Gross savings is what happens when households, businesses, and governments don’t spend all their income. Think of them putting this excess in the bank. Uses of saving gets at the idea that households, firms, and governments want to borrow some of that money they put into banks. Tuna might have a good year and sock away some dough. Peter needs a new Tesla. Lady Diane won’t let him empty his piggy bank so he goes to the bank to borrow some money.

The top table shows you net saving – gross saving minus uses of saving. A nation likes to have a big positive number for net saving. The first column shows you contributions to net saving from households, firms, and governments in 2000.

When the gross amount of savings just equals the uses of saving, we have a nice balance. What I referred to above is the problems created in countries when the sources are always too low relative to the uses of saving.

Notice that net saving equaled $616 billion in 2000. Net saving as a share of Gross Domestic Product (GDP) was about 5.9% in that year. Most of that amount was contributed by households, but domestic businesses and the Federal Government each made positive contributions in 2000. State and local governments were the only scofflaws that year with net saving equal to -$41 billion.  

Let’s see what happened in the past 18 years. In 2018, net savings was less than in 2000 at $599.2 billion. Net saving shrunk to 2.9% of GDP.  That is, in terms of GDP it was half of its former self. It recovered from being -2.5% in 2009, but that was an unusual and tough year.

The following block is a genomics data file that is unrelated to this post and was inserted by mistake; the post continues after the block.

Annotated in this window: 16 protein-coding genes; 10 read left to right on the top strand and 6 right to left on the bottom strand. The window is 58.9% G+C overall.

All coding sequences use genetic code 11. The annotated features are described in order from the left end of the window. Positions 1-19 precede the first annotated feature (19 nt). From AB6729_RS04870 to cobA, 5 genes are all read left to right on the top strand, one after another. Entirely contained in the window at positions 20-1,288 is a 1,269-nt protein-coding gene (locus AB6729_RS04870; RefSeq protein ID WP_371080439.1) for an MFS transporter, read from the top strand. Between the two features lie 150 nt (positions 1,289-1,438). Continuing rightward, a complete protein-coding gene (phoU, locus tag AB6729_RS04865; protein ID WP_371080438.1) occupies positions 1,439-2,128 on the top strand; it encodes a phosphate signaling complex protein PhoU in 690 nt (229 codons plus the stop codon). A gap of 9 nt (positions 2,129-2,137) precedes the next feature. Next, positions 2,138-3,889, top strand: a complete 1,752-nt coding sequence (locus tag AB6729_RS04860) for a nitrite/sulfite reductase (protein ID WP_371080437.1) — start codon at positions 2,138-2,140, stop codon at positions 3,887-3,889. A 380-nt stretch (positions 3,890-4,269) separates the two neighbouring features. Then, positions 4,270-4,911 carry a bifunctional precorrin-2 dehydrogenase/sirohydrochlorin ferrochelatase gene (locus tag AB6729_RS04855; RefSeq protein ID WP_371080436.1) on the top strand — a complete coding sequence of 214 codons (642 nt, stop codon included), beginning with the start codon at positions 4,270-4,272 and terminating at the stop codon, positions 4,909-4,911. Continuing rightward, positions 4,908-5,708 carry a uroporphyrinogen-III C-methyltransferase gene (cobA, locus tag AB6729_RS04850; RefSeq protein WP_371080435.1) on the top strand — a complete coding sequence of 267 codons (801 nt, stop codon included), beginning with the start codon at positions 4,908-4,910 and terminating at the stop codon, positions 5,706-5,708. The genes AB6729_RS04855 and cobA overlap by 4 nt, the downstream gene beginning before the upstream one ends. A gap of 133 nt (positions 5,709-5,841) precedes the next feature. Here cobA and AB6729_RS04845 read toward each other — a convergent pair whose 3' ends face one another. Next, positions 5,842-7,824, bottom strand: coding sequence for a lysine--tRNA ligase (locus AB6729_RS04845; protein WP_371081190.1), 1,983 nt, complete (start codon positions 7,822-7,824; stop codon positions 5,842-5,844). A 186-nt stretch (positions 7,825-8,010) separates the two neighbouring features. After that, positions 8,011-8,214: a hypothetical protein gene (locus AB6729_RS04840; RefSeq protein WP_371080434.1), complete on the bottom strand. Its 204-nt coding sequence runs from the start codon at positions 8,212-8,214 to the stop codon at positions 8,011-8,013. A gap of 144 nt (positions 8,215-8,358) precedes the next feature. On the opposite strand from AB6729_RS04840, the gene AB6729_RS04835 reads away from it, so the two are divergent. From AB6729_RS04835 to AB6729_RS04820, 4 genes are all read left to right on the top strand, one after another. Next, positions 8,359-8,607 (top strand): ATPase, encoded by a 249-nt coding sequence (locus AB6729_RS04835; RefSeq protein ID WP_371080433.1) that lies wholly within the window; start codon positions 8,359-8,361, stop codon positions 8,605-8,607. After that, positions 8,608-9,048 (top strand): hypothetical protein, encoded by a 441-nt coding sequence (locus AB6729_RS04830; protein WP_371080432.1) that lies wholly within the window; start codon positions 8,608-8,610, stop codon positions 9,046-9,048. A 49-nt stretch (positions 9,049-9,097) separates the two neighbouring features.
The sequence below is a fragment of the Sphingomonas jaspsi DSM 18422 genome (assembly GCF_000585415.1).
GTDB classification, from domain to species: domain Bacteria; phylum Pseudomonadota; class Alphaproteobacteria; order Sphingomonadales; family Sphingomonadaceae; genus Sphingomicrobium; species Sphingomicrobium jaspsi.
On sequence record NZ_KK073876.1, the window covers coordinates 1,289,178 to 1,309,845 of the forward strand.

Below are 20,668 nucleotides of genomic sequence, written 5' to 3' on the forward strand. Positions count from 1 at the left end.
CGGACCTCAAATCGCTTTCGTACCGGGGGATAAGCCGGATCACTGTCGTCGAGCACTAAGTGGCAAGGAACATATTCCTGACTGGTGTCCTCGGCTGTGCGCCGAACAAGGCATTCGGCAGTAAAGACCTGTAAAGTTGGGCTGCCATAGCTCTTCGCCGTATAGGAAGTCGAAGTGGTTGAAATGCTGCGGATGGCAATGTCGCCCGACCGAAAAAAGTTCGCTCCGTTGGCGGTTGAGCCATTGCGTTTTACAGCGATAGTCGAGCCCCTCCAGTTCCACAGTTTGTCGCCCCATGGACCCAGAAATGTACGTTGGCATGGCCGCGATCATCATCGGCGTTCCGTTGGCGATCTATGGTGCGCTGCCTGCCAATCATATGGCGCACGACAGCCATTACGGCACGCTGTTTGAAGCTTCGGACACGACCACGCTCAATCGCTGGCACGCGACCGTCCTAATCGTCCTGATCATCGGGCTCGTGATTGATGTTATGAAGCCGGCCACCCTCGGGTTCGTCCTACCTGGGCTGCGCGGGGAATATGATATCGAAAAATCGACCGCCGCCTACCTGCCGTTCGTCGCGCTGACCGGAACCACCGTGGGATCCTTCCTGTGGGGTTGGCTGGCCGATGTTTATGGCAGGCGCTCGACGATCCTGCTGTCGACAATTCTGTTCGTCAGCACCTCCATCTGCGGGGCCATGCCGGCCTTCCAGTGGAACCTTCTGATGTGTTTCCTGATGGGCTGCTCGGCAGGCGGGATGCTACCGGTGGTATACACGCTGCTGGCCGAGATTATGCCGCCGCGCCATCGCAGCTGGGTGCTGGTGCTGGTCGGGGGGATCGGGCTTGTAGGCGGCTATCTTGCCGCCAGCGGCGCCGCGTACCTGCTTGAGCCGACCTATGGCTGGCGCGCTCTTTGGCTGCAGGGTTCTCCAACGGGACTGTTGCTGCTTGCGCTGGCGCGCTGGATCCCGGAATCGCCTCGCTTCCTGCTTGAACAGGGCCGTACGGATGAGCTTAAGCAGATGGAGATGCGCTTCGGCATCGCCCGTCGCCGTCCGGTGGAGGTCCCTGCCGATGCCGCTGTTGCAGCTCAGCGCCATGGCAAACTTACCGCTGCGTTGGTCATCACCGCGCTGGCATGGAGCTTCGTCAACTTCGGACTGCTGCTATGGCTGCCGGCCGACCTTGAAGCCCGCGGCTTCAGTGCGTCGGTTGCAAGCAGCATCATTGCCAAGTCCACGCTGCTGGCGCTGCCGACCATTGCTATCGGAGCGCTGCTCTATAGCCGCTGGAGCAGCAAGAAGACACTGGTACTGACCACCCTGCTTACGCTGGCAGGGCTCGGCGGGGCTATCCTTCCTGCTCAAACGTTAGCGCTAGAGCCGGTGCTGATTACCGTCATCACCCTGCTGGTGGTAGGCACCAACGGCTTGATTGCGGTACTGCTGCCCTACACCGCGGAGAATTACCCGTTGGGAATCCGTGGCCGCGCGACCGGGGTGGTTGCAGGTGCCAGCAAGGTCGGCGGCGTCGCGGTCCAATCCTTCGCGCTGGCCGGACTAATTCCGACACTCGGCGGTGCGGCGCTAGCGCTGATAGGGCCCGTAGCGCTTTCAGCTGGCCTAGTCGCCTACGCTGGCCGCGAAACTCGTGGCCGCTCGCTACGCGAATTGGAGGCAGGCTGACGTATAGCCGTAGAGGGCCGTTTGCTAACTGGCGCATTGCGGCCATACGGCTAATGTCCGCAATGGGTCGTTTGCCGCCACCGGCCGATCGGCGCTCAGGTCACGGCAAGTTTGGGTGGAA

Look at the 2018 column of the top table. Notice what changed. Households and business firms were contributing much more to positive net savings compared to 2000. The government is the main reason we changed. The federal government went from plus $156 billion to minus $986 billion. What?! Hand me the JD barrel please. 

Is it really possible that the Federal government could have a $1.1 trillion swing in net saving? If you want to lump in state and local governments, then add another $200 billion to the swing – for a total swing of $1.3 trillion from 2000 to 2018.

Politicians in all your favorite parties are whistling in the wind as they get you riled up about how unfair China is and whether Trump didn’t pet his dog enough last week. Don’t fall for that crap. Your favorite pols are a bunch of spending fools who know we aren’t smart enough to catch them at their nefarious schemes. This is a scheme, and both parties are guilty. Why do we let them get away with all this? Huge government deficits! Huge trade deficits! When will it end?

Table. Source www.bea.gov
Net Saving
Domestic Business
Households & Institutions
Federal Govt
S&L Govt
Uses of Saving
Domestic Business
Households & Institutions
Federal Govt
S&L Govt
Gross Saving
Domestic Business
Households & Institutions
Federal Govt
S&L Govt

Tuesday, June 4, 2019

Don't Raise Interest Rates?

Everyone seems to agree these days that the Fed should not raise interest rates. Today Chairman Powell said he might lower them. The Fed backed off their plan to raise rates to normal levels and President Trump wholeheartedly agrees. Paul Krugman, the famous macroeconomist and darling of Keynesians everywhere and the media chimed in last week in one of his columns.